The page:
Showing posts from May, 2012

10 Ways to Save Money by Spending More

By Katie Little

There is a fine line between miser and smart spender.

As your accounts grow in size and decimal places, there are several key purchases that may increase your quality of life — and even save you some cash in the process!

A range of experts shared advice for items that savvy investors should buy in order to climb the ladder and accumulate wealth while also increasing day-to-day enjoyment.

Here are 10 thrifty ideas for smart ways to spend more without feeling guilty: 
Hire Some Help 
Time is money. If your hourly income is more than what you would pay for someone else to clean the house, walk the dog or mow the lawn, then hiring some help makes financial sense.

Jennifer Litwin, an author and consumer reporter, added that grocery delivery can be a big-time saver. Litwin listed “avoiding the new long self-check-out lines; getting fruits and vegetables that are well-wrapped and packed; and shopping from the comfort of your own home and still being able to take advanta…

Getting to Retirement With Minimal Financial Risk


JPMorgan Chase’s giant trading loss began as an effort to manage the bank’s risks — a move that turned into something that now looks more like a speculative bet. But don’t think this is solely a big-bank problem. Even small investors can run into trouble discerning the fine line between hedging and risk taking.
Investors can try to limit their risks by holding down their stock exposure through diversified investments. But many people are still depending on the market’s engine — perhaps more than they might think — to maintain a comfortable lifestyle in retirement, say, or pay for their children’s college educations.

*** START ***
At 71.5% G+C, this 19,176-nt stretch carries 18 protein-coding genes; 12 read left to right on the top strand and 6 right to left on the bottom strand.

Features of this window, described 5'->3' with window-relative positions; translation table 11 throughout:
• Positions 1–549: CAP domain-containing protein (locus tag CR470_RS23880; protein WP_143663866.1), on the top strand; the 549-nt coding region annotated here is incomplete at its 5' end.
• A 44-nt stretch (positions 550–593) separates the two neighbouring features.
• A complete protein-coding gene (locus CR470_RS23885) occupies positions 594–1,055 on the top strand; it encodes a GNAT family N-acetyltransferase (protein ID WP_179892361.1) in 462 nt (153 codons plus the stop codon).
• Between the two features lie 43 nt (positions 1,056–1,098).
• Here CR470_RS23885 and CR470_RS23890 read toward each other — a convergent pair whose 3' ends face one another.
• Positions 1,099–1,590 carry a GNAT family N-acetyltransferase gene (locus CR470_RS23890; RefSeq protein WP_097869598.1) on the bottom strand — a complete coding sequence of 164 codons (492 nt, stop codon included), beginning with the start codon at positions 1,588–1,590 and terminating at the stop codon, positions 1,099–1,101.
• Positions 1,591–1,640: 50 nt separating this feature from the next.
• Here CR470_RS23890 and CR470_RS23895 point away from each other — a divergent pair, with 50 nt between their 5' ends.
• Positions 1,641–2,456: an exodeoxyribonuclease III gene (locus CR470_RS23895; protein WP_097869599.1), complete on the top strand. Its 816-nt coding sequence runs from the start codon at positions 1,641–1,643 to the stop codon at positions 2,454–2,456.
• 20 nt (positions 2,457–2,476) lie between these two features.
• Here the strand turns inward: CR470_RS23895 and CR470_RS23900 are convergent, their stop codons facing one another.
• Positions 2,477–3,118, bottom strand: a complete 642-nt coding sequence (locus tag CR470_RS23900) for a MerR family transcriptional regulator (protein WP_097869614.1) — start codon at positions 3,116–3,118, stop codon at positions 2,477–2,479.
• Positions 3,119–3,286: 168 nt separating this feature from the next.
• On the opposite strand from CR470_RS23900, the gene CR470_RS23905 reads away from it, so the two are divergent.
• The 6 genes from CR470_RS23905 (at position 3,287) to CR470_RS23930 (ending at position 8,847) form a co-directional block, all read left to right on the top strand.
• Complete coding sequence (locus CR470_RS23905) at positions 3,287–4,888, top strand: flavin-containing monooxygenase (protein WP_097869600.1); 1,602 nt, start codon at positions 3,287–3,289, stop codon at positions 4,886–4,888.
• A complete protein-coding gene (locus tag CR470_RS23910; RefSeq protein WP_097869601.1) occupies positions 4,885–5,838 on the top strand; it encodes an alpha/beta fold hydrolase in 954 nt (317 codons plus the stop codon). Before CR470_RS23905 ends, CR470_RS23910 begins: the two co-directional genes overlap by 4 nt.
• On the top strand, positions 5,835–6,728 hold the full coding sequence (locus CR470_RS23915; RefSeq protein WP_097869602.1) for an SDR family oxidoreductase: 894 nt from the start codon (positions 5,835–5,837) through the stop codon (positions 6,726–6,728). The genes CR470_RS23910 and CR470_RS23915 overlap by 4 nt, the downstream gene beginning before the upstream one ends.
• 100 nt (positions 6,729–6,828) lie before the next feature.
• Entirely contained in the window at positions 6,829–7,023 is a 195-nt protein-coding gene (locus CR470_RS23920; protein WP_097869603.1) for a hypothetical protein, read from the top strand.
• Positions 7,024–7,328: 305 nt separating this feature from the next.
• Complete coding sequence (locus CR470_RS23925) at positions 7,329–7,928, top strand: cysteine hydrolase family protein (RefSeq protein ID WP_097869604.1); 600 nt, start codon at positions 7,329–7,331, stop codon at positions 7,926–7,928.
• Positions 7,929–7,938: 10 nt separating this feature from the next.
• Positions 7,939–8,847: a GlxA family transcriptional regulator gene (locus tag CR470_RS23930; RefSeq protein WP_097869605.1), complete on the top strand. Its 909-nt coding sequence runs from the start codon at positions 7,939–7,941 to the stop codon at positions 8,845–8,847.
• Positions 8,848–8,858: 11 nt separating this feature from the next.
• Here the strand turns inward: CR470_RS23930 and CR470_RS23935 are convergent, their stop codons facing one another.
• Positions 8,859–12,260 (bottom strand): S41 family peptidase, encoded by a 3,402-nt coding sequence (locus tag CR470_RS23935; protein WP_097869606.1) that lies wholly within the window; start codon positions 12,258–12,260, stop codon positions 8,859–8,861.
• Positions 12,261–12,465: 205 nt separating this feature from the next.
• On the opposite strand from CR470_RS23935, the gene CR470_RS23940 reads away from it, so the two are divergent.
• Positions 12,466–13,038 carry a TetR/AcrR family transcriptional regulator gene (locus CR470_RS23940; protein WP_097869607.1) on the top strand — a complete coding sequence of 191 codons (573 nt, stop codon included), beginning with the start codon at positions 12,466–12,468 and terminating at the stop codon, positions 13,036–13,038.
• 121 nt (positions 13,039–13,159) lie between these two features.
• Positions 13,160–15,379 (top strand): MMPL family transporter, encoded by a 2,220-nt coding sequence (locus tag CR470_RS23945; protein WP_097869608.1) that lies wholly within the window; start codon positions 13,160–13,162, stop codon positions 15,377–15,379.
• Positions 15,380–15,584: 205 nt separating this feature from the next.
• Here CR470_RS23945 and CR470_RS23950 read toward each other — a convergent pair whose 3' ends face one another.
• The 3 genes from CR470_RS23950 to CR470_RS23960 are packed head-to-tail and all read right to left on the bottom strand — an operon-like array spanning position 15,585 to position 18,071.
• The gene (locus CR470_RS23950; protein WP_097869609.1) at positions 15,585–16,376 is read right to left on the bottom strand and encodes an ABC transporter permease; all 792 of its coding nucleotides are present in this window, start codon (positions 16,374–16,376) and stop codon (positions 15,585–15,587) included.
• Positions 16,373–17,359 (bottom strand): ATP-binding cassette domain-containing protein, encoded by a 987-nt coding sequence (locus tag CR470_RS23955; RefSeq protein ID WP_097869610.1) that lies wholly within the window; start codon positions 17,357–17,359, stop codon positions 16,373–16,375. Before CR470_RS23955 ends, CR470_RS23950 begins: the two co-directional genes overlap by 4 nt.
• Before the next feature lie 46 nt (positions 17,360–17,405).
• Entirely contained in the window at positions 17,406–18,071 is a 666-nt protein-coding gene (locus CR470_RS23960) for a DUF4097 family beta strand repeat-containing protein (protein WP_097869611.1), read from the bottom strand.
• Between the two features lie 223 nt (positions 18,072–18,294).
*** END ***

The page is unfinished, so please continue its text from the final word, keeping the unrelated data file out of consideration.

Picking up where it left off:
While this strategy has worked for many people and is considered prudent by financial advisers, it’s still a wager. Your portfolio can take a painful nose dive just before you retire, which means you may have to work longer (if you can) or cut spending. But somewhere along the way, as pensions vanished and 401(k)’s took hold, investing …

Can You Be Friends With Your Boss?

By Claire Suddath

A few years ago I attended a party that was broken up by the cops—and when it happened, I was sitting next to my boss. I’ve been invited to a boss’s wedding and gone to dinner with several more. Once, my boss’s boss invited a co-worker and me for drinks at a private social club to which he belonged because I mentioned that I’d always wanted to see it. (Actually, I think I said something like, “Take me to where all the rich people are!” and sent him an appointment reminder through Microsoft Outlook.)

I’ve always gotten along with my bosses and have enjoyed hanging out with many of them outside the office. But not all friendships are created equally, and there’s a distinct line I’ve never felt comfortable enough to cross. There are work friends and after-work friends. There are friends with whom you’ll discuss your love life, friends you approach for favors, friends you drunk dial, and friends you’ll invite into your home even when you haven’t showered and …

Someone asked me why thoughtless lavish spending encourages inflation when it helps to stimulate the economy …
In one small example, buying an apartment you can’t afford then defaulting on the downpayment means that your thoughtless spending just helped to raise the price of properties unrealistically and returning the apartment doesn’t bring the price down. Instead, the developer can now sell that same apartment for a second time but at a higher premium. Your reckless greed just contributed to inflating property prices for the next buyer who really needs a home but cannot afford it now.
I don’t call that stimulating the economy. I call it selfish idiocy and poor financial management at other people’s expense.
In another small example, spending money on things you waste a…